Rebekah picked up on that idea in her message, not wasting the opportunity to speaking with so many people about the dynamic possibilities inherent in following Jesus. She shared inspirational thoughts from some of the young people’s faith statements, and preached on the father’s declaration in Mark 9:24: “I do believe, [Lord] help me overcome my unbelief!

“Confirmation is not the end of something,” she said; “Today is not ‘now I’ve checked that off my list, and it will look good on my résumé when I arrive at the Pearly Gates.’ Today is just the beginning of this Great Adventure of following Jesus!”

Just the beginning for all of us!



DISCIPLES: She went on to challenge each one of us in the congregation, at both services, to renew our commitment – optimistic, enthusiastic, indomitable, fearless – and to mark this day, this celebration of such promise, as the point from which we all move forward in faith.

Because by now more people should be tired of paddling around in shallow waters, peering in at Jesus from the edges of the crowd. Now is the time to become a disciple.


(WFPC members who want larger copies (more pixels) of any photo, just let me know)

standing on holy ground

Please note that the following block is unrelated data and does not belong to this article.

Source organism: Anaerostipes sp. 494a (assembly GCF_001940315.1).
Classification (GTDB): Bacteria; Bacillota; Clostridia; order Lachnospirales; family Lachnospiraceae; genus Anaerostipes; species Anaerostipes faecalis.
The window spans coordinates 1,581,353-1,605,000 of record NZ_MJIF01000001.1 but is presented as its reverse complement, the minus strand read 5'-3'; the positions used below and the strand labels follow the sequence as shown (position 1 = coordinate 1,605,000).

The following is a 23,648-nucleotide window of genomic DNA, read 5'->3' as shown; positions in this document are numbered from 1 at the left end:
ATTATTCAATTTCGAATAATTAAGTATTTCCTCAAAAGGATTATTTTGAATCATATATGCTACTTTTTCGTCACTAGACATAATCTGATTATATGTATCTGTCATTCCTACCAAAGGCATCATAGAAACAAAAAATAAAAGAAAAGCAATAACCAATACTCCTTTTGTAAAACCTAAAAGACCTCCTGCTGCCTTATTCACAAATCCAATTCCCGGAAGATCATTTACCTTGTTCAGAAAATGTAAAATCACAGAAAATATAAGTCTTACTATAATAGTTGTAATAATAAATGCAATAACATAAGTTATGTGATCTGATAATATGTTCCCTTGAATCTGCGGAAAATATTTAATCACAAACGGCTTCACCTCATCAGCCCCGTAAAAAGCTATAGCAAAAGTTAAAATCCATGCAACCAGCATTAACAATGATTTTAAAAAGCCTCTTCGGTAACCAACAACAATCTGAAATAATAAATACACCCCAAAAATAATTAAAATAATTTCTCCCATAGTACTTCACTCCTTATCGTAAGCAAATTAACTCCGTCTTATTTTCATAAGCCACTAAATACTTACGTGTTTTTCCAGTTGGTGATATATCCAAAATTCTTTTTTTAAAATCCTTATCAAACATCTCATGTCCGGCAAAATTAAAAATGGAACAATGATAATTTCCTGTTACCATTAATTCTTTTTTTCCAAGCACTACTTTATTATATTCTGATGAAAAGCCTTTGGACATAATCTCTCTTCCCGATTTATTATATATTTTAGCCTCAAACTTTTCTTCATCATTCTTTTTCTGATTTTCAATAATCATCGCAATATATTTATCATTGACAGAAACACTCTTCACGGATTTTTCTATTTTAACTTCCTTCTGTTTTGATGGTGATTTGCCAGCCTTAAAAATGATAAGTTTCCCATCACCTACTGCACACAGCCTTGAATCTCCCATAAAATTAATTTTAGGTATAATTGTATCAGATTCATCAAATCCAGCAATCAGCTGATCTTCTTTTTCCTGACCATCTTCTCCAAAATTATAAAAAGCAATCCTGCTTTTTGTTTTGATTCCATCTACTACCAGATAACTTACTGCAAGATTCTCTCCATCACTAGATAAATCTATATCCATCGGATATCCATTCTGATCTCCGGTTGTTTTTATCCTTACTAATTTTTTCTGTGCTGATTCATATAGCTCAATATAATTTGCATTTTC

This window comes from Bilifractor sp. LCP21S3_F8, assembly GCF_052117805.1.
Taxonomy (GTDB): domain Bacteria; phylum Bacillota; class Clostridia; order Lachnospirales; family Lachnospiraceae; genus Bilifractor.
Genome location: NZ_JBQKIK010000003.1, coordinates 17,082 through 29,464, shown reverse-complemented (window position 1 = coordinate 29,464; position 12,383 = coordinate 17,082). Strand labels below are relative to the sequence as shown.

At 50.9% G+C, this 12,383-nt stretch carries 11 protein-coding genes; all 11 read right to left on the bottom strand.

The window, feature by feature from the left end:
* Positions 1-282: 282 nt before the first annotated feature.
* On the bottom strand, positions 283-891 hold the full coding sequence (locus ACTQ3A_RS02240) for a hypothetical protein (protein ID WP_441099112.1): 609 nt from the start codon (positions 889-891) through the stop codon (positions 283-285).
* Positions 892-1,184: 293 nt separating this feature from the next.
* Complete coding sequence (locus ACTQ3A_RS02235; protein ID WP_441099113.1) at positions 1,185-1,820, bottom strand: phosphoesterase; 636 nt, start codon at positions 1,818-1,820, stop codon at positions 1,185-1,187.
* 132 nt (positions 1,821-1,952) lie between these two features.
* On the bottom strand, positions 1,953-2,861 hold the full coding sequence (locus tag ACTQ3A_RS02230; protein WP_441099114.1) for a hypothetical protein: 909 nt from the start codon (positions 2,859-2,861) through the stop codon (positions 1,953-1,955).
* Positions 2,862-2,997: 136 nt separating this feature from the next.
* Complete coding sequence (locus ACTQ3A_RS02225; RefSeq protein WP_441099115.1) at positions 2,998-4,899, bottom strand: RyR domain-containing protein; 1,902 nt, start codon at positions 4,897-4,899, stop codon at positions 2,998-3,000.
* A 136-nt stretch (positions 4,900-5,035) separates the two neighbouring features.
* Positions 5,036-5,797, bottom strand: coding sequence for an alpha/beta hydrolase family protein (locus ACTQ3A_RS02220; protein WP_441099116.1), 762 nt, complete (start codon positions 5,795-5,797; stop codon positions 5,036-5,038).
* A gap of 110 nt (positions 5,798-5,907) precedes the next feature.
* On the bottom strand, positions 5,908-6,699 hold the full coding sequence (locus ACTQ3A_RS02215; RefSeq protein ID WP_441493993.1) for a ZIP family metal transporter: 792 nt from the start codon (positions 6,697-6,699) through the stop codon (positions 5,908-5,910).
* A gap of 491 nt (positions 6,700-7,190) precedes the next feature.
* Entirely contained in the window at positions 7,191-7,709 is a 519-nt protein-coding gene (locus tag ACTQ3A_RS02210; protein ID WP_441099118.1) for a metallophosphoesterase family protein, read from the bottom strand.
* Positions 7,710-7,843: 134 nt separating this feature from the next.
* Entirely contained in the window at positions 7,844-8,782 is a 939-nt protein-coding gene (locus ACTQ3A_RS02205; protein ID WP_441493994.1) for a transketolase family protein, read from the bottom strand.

IMG_2081-001If you attend our contemporary worship service – 9:00 in the CLC – you’ll find out that Wake Forest Presbyterian Church has a really good coffee station in the back corner. It stands – conveniently and providentially – right next to the classroom where I teach. The sign next to the coffee reads, “Holy Grounds.” I love that!

So this morning, preparing to come to church, I’m thinking about the whole idea of Holy Ground. In Exodus 3, when Moses approached the burning bush, God specifically told him to stand back and to remove his sandals. “The ground where you are standing is holy,” God said; “it’s important that you recognize and honor my presence here.” – Exodus 3

13256445_10153805995398710_2401700487174507734_n-001NO MORE VEIL! I’m well aware that Jesus has made God accessible once again; and that, because of Jesus, I can approach the Throne of Grace without fear – we all can. I get that. Without fear, yes – but not without respect. Jesus has broken down every barrier; but at the same time I really like the symbolic value of doing something like taking my shoes off, recognizing the gravity of entering the presence of the divine.

Jesus has promised, “I will be with you always” (Matthew 28). But this morning, preparing to drive to WFPC and to enter the sanctuary, willfully acknowledging the fact that worship – even in the gym – is a sanctified location, I find myself thinking about what I can do to affirm the amazing reality that “sanctified” implies.